Review: Chaining Down Leviathan: The American Dream of Self-Government, 1776–1865
How is it that America became a “strong but limited” government, and the world’s richest and most free country? That is the central question both considered and answered by Luigi Marco Bassani in his new work, Chaining Down Leviathan: The American Dream of Self-Government, 1776–1865. As an eminent scholar, Bassani has long studied the antebellum area, Amercia’s struggle between national vs. local power, and the Jeffersonian tradition that colored the era. By combining all of these subjects into a single work, he endeavors to clarify the dynamics of political power in the early republic.
As it turns out, the federal, decentralized framework that underscored the American political structure was its most distinct characteristic—a feature that is often ignored or downplayed by contemporaries. “The golden age of federalism and federal liberty,” as Bassani puts it, resulted only from the multitude of self-governing societies that composed the federal union, all of which had a plausible claim to challenge the impositions of the federal government. Every command of the central authority, he writes, “was subject to be opposed and contained in a web of competing counterclaims.”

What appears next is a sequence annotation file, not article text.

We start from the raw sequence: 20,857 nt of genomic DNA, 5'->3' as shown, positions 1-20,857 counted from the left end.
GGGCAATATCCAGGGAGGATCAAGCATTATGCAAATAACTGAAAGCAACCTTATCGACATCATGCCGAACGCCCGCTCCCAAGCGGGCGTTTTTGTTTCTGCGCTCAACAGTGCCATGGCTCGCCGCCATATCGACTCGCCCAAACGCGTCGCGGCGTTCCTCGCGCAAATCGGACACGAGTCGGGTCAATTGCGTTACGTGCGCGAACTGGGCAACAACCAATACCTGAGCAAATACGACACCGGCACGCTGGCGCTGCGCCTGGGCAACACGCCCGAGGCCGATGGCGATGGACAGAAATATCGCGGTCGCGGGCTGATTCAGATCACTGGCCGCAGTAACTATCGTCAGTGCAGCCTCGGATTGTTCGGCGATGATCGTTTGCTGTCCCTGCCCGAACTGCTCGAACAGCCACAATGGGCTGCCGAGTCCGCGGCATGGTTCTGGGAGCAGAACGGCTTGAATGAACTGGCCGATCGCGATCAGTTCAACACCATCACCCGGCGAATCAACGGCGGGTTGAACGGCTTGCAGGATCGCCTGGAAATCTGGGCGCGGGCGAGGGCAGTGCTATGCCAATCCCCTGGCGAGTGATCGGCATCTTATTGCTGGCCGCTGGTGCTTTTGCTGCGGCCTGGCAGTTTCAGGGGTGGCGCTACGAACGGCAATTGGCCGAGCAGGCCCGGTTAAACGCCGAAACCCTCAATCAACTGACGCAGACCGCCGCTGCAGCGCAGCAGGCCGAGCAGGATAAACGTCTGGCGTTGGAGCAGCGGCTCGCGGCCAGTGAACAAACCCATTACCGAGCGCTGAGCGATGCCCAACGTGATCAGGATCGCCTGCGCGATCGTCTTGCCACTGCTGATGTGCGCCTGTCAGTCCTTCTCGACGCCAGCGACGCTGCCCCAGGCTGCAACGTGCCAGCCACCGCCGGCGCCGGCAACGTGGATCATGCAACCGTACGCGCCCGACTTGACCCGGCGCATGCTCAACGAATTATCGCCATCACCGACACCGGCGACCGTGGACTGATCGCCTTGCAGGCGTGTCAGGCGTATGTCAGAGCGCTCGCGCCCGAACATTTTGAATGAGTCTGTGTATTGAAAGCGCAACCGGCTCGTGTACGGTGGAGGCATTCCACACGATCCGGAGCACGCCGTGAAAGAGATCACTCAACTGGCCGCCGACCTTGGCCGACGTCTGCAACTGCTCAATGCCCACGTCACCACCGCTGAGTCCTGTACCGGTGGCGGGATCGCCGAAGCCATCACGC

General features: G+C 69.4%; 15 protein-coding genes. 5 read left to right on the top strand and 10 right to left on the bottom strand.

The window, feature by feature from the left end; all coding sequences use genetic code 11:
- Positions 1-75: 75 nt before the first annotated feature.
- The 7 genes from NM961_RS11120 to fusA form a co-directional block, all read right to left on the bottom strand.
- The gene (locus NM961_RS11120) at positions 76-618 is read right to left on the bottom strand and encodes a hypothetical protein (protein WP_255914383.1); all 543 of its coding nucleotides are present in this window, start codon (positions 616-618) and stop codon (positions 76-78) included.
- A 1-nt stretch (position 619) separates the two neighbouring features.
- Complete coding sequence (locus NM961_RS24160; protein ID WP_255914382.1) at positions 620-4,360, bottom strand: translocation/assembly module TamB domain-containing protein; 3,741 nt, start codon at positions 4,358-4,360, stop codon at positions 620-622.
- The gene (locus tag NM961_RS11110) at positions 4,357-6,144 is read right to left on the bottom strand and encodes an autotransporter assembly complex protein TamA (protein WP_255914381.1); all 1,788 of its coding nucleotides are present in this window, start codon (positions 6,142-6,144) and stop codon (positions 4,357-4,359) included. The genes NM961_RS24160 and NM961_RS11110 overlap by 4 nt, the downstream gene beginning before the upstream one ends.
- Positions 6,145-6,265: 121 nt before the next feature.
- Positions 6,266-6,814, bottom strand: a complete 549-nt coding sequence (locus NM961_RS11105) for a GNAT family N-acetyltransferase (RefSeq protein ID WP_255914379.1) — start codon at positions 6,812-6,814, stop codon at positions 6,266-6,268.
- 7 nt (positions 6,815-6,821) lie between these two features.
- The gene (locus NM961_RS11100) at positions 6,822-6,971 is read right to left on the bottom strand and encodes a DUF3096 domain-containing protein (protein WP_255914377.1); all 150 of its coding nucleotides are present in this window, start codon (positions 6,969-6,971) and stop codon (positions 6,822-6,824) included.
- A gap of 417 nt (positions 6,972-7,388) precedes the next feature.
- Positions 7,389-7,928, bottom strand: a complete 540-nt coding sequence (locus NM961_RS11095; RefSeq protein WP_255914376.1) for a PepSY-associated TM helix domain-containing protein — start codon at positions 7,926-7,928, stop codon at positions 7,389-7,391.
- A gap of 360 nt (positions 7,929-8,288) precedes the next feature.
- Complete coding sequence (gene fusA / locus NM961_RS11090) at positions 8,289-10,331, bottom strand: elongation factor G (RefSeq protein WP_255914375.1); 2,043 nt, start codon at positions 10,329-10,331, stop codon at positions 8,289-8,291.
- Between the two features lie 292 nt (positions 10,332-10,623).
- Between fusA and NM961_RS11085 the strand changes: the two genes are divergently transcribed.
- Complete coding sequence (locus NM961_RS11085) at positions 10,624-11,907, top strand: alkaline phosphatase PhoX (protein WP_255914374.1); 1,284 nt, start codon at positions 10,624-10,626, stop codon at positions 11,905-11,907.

From the outset, Bassani promises to give the reader a very different interpretation of the antebellum period than they have likely been exposed to, and in this aim he succeeds. Rather than take all the claims of the Federalist advocates of the Constitution at face value, the author makes sure to give greater credit to those that opposed the framework. “The true defenders of the federal system were those who opposed the draft constitution, and they are fully entitled to be on equal footing in the history of American political thought,” he declares. By this assertion, Bassani sets his work apart from virtually all others from the outset.
In the tradition of Montesquieu, the Antifederalists were political realists that doubted a joint republic could long survive over such a vast territory as North America. By extension, they feared a strong executive, national court system, centralized law enforcement apparatus, and uniform system of taxation would soon grow to oppress the fledgling states. While they championed republican-oriented representation systems, they doubted that Congress would ever be truly representative enough—and even made at
Article from Mises Wire